packetbeat #5

Supports: xenial trusty
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An open source data shipper that integrates with Elasticsearch to provide real-time network analytics for web, database, and other network protocols.


Network data can tell you a detailed story of what's going on across your applications. Packetbeat is an open source project that is designed to provide real‑time analytics for web, database, and other network protocols. Whether you're in IT operations, security, or a business analyst, you can rapidly extend Packetbeat's functionality by adding new protocols, metrics, and analytics.


Packetbeat can be added to any principal charm thanks to the wonders of being a subordinate charm. The following usage example will deploy the elk stack, so we can visualize our wire data once we've established the link between packetbeat and Logstash

juju deploy cs:~containers/bundle/elk-stack
juju deploy cs:trusty/consul
juju deploy cs:trusty/packetbeat
juju add-relation packetbeat:beats-host consul
juju add-relation packetbeat logstash

Deploying the minimal Beats formation

If you do not need log buffering and alternate transforms on your data thats being shipped to ElasticSearch you can simply deploy the 'beats-core' bundle which stands up Elasticsearch, Kibana, and the three known working Beats subordinate services.

juju deploy cs:bundle/beats-core
juju deploy ubuntu
juju add-relation filebeat:beats-host ubuntu
juju add-relation topbeat:beats-host ubuntu
juju add-relation packetbeat:beats-host ubuntu

A note about the beats-host relationship

The Beats suite of charms leverage the implicit "juju-info" relation interface which is special and unique in the context of subordinates. This is what allows us to relate the beat to any host, but may have some display oddities in the juju-gui. Until this is resolved, it's recommended to relate beats to their principal services using the CLI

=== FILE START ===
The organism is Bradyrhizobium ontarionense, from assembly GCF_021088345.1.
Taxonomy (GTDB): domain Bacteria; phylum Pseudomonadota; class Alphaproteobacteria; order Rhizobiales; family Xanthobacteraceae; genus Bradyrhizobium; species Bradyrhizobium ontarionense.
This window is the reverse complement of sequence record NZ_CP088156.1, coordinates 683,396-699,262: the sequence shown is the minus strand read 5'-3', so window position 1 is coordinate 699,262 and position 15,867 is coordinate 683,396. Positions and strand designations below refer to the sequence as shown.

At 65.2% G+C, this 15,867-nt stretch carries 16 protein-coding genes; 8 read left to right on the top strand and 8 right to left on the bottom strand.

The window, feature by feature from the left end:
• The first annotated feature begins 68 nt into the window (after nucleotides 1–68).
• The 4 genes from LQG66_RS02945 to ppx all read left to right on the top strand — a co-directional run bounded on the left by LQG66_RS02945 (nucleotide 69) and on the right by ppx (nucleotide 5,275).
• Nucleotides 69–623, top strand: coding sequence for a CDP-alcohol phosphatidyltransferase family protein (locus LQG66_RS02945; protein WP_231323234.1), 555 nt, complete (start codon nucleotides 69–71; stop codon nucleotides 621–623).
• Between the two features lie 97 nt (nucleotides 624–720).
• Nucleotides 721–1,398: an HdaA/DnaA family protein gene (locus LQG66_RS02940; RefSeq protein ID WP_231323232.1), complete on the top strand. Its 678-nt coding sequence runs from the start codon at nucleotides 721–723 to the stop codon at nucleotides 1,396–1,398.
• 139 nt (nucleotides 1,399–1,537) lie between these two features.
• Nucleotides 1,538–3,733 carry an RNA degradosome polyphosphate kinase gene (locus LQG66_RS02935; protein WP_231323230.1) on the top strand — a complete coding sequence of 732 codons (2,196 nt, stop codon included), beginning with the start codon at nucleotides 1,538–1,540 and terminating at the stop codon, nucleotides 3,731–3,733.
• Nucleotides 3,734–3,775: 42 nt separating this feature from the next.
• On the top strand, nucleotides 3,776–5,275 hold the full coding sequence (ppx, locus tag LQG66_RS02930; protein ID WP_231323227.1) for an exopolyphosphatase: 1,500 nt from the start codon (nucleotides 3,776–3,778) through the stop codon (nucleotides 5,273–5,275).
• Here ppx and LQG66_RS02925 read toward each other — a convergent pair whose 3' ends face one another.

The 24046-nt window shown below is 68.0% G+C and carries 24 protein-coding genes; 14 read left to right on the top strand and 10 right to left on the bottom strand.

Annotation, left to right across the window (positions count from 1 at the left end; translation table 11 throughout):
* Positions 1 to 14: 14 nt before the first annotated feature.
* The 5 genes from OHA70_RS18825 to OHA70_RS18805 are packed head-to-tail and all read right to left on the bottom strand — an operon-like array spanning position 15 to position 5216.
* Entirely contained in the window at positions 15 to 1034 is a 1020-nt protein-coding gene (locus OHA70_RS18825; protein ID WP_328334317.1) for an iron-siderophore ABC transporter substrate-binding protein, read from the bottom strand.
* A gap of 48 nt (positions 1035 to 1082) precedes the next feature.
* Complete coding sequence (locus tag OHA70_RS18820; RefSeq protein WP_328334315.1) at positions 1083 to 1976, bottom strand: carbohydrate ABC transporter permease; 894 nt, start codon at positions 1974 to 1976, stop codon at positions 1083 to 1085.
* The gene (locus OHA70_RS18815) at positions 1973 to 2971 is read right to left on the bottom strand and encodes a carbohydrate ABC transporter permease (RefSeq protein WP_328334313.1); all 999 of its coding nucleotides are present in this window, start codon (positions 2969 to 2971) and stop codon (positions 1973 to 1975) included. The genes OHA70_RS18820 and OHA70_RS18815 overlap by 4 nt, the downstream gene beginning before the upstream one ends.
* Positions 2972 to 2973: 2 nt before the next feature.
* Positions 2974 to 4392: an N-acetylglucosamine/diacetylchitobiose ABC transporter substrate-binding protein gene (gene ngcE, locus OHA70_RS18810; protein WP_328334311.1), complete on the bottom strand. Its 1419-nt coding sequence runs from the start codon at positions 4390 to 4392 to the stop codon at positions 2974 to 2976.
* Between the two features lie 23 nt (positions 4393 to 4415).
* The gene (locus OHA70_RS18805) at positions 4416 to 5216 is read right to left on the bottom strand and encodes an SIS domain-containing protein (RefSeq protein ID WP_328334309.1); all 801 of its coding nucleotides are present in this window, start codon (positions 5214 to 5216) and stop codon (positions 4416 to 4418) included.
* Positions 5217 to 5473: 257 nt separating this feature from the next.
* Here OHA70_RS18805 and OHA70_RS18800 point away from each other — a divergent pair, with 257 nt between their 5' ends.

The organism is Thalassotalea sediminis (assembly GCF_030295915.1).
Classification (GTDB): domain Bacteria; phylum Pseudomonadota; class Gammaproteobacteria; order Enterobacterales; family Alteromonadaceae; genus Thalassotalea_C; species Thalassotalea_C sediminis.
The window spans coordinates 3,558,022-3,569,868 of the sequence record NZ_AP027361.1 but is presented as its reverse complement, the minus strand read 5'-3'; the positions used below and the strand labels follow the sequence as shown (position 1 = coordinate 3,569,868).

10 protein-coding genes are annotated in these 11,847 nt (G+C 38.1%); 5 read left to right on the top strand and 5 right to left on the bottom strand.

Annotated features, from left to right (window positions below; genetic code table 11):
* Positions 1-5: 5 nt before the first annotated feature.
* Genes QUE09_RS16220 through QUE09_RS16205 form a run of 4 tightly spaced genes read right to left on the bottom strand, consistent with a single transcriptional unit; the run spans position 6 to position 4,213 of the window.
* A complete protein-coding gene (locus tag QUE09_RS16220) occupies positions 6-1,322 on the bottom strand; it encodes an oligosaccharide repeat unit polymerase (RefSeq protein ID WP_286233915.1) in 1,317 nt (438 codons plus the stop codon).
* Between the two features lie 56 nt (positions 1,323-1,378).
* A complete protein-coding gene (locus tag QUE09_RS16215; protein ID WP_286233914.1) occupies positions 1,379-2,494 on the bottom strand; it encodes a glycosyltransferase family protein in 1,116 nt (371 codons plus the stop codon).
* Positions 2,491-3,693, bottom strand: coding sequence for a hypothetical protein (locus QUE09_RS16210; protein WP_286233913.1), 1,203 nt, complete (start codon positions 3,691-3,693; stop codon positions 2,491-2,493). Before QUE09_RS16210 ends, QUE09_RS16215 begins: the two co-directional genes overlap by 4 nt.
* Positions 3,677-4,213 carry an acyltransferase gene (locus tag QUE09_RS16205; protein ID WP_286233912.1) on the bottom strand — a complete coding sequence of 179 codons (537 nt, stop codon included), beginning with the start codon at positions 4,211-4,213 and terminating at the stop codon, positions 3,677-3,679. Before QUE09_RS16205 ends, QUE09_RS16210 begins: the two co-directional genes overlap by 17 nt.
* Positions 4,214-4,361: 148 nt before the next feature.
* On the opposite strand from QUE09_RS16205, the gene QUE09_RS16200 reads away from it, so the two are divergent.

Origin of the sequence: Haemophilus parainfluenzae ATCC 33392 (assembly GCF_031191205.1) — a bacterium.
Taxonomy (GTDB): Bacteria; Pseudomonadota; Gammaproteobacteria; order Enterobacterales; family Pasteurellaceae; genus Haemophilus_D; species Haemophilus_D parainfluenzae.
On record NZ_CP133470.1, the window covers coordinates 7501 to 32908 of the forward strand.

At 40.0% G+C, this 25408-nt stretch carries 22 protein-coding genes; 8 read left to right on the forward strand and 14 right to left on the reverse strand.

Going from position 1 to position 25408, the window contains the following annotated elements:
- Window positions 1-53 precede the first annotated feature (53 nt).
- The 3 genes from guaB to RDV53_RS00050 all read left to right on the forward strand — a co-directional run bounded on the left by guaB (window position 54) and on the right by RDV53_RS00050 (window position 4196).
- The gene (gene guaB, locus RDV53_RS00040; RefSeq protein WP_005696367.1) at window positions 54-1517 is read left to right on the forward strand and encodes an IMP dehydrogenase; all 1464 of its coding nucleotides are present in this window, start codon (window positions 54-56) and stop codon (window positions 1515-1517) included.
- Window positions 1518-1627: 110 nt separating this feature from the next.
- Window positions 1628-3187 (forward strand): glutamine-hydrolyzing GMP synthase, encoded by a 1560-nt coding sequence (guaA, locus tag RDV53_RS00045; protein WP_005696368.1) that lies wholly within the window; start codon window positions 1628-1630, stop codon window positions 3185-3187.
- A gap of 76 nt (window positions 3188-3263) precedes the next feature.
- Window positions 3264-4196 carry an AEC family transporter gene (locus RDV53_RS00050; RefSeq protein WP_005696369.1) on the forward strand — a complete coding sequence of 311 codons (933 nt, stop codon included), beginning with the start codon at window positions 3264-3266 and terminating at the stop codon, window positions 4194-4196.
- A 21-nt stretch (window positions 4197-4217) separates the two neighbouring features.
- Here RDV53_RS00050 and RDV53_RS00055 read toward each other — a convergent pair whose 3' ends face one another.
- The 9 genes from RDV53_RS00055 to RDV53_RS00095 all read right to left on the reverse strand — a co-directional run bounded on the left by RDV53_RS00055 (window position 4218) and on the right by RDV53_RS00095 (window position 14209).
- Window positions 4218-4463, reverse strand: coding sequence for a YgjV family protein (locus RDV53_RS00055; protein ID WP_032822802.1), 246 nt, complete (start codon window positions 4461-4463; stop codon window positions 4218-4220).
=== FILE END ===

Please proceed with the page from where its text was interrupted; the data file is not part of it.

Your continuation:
Changing whats being shipped

The charm supports configuration as service:port pairs. This is translated by packetbeat into the correct "sniffers". Only packets for the service type being transmit on the corresponding port will be shipped to the related applications.


juju set packetbeat protocols="http:80 http:8080 http:9000"

to listen only for http traffic, on ports 80, 8080, and 9000

Testing the deployment

The services provide extended status reporting to indicate when they are ready:

juju status --format=tabular

This is particularly useful when combined with watch to track the on-going progress of the deployment:

watch -n 0.5 juju status --format=tabular

The message for each unit will provide information about that unit's state. Once they all indicate that they are ready, you can navigate to the kibana url and view the streamed log data from the Ubuntu host.

juju status kibana --format=yaml | grep public-address

open http://<kibana-ip>/ in a browser and begin creating your dashboard visualizations

Scale Out Usage

This bundle was designed to scale out. To increase the amount of log storage and indexers, you can add-units to elasticsearch.

juju add-unit elasticsearch

You can also increase in multiples, for example: To increase the number of Logstash parser/buffer/shipping services:

juju add-unit -n 2 logstash

To monitor additional hosts, simply relate the Packetbeat subordinate

juju add-relation packetbeat:beats-host my-charm

And configure as required according to the configuration section above.

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(string) Device to listen on, eg eth0 is typically 0. See readme for more details.
(string) Space separated list of extra deb packages to install.
(string) repository key
(string) apt repository to fetch beats from
deb stable main
(string) The status of service-affecting packages will be set to this value in the dpkg database. Valid values are "install" and "hold".
(string) the ports on which Packetbeat can find each protocol. space separated protocol:port format.
http:80 http:8080 dns:53 mysql:3306 pgsql:5432 redis:6379 thrift:9090 mongodb:27017 memcached:11211